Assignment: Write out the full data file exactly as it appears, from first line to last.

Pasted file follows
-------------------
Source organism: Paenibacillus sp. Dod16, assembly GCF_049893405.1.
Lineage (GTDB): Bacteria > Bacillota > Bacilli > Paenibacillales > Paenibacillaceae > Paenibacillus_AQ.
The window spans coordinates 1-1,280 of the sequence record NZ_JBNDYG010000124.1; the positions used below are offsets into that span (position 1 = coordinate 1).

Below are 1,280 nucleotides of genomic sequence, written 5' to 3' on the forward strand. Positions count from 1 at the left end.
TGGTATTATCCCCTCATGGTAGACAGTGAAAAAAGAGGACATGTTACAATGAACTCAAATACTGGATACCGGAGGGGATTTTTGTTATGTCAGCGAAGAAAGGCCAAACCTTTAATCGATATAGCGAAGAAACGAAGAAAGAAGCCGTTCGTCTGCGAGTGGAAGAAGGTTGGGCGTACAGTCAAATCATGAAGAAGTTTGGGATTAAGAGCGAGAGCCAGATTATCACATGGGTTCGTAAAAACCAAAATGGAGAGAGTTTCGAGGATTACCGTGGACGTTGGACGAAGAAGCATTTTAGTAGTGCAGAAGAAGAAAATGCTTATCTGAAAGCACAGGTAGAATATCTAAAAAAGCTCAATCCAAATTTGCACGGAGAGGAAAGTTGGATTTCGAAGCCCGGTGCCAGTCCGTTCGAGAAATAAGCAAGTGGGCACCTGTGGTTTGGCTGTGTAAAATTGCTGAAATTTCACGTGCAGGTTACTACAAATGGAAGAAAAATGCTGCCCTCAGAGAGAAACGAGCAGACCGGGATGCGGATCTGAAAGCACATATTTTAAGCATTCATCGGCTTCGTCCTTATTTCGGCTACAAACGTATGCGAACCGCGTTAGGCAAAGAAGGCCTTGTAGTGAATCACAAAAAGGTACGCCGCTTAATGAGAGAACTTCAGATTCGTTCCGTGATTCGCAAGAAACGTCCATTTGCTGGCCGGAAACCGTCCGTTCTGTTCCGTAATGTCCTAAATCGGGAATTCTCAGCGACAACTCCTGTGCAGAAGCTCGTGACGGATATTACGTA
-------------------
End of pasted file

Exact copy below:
Source organism: Paenibacillus sp. Dod16, assembly GCF_049893405.1.
Lineage (GTDB): Bacteria > Bacillota > Bacilli > Paenibacillales > Paenibacillaceae > Paenibacillus_AQ.
The window spans coordinates 1-1,280 of the sequence record NZ_JBNDYG010000124.1; the positions used below are offsets into that span (position 1 = coordinate 1).

Below are 1,280 nucleotides of genomic sequence, written 5' to 3' on the forward strand. Positions count from 1 at the left end.
TGGTATTATCCCCTCATGGTAGACAGTGAAAAAAGAGGACATGTTACAATGAACTCAAATACTGGATACCGGAGGGGATTTTTGTTATGTCAGCGAAGAAAGGCCAAACCTTTAATCGATATAGCGAAGAAACGAAGAAAGAAGCCGTTCGTCTGCGAGTGGAAGAAGGTTGGGCGTACAGTCAAATCATGAAGAAGTTTGGGATTAAGAGCGAGAGCCAGATTATCACATGGGTTCGTAAAAACCAAAATGGAGAGAGTTTCGAGGATTACCGTGGACGTTGGACGAAGAAGCATTTTAGTAGTGCAGAAGAAGAAAATGCTTATCTGAAAGCACAGGTAGAATATCTAAAAAAGCTCAATCCAAATTTGCACGGAGAGGAAAGTTGGATTTCGAAGCCCGGTGCCAGTCCGTTCGAGAAATAAGCAAGTGGGCACCTGTGGTTTGGCTGTGTAAAATTGCTGAAATTTCACGTGCAGGTTACTACAAATGGAAGAAAAATGCTGCCCTCAGAGAGAAACGAGCAGACCGGGATGCGGATCTGAAAGCACATATTTTAAGCATTCATCGGCTTCGTCCTTATTTCGGCTACAAACGTATGCGAACCGCGTTAGGCAAAGAAGGCCTTGTAGTGAATCACAAAAAGGTACGCCGCTTAATGAGAGAACTTCAGATTCGTTCCGTGATTCGCAAGAAACGTCCATTTGCTGGCCGGAAACCGTCCGTTCTGTTCCGTAATGTCCTAAATCGGGAATTCTCAGCGACAACTCCTGTGCAGAAGCTCGTGACGGATATTACGTA